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English 11-12

How to use Active Vs Passive Voice

How can I improve my English marks? Why does my writing never sound compelling? How do I study for English? These vexing questions have never failed to plague the minds of English students across the years! Read on to gain a better understanding on crucial stylistic and structural choices you should make while writing.

“This is shown in…”

“This is represented by…”

“This idea is exemplified by the author’s use of…”

If you’ve ever used the above wording in your essays, read on!


Writing for clarity

High school English students often include confusing expressions in their academic writing. Students are told they need to sound sophisticated, but sometimes trying to sound sophisticated can make your writing clunky.

Writing clearly is very important in your academic work. Using the smallest number of words to convey the most meaning maximises your time (especially in an exam!). The last thing you want to do is confuse your marker with long-winded sentences in the passive voice.

In this article, you will learn about the fundamental structure of a sentence, and how to capitalise on differences in the delivery of active and passive voice to greatly improve your writing skills.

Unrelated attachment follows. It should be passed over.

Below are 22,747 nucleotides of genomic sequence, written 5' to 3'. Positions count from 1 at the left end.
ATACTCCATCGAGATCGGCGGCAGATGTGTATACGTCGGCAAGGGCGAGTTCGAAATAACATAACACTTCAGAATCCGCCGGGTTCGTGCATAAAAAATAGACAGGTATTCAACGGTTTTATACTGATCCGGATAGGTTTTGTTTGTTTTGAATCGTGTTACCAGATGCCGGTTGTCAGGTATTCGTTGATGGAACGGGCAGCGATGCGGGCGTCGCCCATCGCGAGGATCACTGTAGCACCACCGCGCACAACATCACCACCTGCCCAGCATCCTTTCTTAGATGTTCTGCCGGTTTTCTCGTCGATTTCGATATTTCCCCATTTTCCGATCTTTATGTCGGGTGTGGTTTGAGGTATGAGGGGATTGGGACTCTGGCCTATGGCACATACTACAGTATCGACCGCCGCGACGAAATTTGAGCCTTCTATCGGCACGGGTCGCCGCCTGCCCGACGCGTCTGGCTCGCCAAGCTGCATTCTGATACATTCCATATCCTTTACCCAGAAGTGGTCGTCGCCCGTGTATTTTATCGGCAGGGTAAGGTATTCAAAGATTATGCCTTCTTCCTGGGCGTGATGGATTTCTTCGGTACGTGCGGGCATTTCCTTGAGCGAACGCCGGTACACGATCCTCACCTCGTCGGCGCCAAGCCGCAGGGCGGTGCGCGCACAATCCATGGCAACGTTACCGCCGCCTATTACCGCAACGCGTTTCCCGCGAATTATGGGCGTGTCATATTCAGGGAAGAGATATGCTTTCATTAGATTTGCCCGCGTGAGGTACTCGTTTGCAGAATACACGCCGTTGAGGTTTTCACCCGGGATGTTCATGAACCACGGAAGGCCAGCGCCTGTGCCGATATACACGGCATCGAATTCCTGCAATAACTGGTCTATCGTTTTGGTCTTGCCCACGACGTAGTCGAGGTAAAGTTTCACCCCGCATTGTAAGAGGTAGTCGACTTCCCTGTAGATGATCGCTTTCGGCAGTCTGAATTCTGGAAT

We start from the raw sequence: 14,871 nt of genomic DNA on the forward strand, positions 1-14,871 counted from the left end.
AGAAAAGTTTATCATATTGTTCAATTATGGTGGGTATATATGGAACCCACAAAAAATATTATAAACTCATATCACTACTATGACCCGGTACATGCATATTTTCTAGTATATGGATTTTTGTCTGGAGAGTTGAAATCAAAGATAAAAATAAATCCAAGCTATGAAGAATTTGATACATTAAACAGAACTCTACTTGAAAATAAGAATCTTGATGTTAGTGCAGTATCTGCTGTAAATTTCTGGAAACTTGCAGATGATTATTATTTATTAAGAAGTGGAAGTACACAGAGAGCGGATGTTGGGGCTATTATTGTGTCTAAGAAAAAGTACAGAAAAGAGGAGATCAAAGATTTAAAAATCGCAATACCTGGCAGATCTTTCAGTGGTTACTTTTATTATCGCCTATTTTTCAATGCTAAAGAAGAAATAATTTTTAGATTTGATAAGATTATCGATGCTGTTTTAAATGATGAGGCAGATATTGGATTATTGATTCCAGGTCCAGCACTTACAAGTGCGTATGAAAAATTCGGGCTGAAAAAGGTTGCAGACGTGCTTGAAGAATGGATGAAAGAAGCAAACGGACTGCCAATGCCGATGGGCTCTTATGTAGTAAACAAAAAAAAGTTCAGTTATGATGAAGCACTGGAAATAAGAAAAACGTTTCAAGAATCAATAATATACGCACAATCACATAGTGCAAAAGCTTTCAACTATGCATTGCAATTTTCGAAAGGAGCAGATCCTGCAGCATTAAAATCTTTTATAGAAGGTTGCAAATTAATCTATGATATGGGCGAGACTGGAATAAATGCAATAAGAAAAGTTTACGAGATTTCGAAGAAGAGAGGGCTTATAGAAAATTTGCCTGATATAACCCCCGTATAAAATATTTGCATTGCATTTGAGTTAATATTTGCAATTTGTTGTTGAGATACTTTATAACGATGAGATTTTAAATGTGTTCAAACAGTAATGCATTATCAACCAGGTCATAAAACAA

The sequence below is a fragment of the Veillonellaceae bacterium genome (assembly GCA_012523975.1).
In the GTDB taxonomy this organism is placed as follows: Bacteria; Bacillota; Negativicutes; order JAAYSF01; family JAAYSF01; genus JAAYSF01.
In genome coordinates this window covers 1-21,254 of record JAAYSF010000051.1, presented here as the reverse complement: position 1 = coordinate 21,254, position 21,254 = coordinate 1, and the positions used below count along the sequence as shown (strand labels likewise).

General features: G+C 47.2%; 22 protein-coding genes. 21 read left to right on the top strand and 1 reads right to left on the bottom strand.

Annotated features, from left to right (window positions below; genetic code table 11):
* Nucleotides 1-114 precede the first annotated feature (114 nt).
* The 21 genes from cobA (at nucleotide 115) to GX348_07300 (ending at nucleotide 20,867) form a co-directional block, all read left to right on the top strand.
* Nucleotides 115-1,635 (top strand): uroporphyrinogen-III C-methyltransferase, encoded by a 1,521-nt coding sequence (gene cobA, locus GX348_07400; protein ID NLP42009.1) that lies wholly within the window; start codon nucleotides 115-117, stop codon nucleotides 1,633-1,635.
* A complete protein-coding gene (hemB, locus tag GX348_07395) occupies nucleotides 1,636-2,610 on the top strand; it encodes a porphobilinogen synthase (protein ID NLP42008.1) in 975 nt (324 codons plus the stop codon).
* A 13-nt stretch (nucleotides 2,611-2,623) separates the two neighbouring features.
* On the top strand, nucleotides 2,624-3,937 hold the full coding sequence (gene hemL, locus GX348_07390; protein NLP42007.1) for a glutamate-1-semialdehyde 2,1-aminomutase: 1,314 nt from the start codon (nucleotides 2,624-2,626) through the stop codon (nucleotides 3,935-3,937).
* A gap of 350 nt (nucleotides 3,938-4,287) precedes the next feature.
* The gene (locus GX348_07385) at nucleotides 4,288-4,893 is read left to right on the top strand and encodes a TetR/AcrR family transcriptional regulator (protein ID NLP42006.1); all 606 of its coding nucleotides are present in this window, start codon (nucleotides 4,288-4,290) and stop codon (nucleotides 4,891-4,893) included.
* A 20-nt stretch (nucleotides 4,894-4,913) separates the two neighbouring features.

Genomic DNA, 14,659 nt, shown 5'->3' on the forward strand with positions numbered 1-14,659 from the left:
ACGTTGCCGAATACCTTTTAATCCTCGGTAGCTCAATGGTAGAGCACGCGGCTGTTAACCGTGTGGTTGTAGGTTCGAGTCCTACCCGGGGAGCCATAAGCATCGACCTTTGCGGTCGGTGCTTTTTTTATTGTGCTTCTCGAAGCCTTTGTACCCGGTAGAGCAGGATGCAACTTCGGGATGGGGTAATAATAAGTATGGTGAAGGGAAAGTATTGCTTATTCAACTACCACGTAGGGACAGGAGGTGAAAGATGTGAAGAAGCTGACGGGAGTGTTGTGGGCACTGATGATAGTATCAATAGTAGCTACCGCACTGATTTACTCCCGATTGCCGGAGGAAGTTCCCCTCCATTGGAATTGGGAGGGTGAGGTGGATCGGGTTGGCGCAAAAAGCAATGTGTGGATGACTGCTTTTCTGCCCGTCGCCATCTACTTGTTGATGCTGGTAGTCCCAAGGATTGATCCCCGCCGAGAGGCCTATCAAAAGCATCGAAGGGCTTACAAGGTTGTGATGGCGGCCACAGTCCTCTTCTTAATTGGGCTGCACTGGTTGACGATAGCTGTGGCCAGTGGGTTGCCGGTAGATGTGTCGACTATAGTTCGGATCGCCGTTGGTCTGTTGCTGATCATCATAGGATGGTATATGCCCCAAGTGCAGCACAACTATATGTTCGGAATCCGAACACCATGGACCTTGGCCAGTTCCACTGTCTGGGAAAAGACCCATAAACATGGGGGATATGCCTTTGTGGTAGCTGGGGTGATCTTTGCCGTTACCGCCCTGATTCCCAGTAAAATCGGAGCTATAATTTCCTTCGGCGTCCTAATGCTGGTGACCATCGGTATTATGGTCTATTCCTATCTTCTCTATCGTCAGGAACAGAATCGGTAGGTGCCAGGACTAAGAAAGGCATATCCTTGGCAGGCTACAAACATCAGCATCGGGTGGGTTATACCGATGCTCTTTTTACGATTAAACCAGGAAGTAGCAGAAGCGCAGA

So what is passive voice? To understand the difference between the active and the passive voice, we need to first understand the foundational grammar for constructing sentences.


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What’s in a sentence?

In order for the simplest sentence to make grammatical sense, you need two things: A subject and a main verb. The subject is the person or thing doing the action, and the main verb is the doing word that conveys the action.

For example,

Sarah went.”

In this basic sentence, “Sarah” is the subject and “went” is the main verb.

Let’s complicate things.

If the subject of the sentence is the person or thing doing the action, then the recipient of this action is what we call the object of the sentence.

For example,

Sarah picked up the bottle.”

In this simple sentence, “Sarah” is the subject, “picked up” is the main verb (technically a verbal phrase), and “the bottle” is the object of the sentence.

What Is The Difference?  Active vs Passive Voice?

The first step to mastering the conscientious use of active and passive voice is to identify when you have used the passive structure.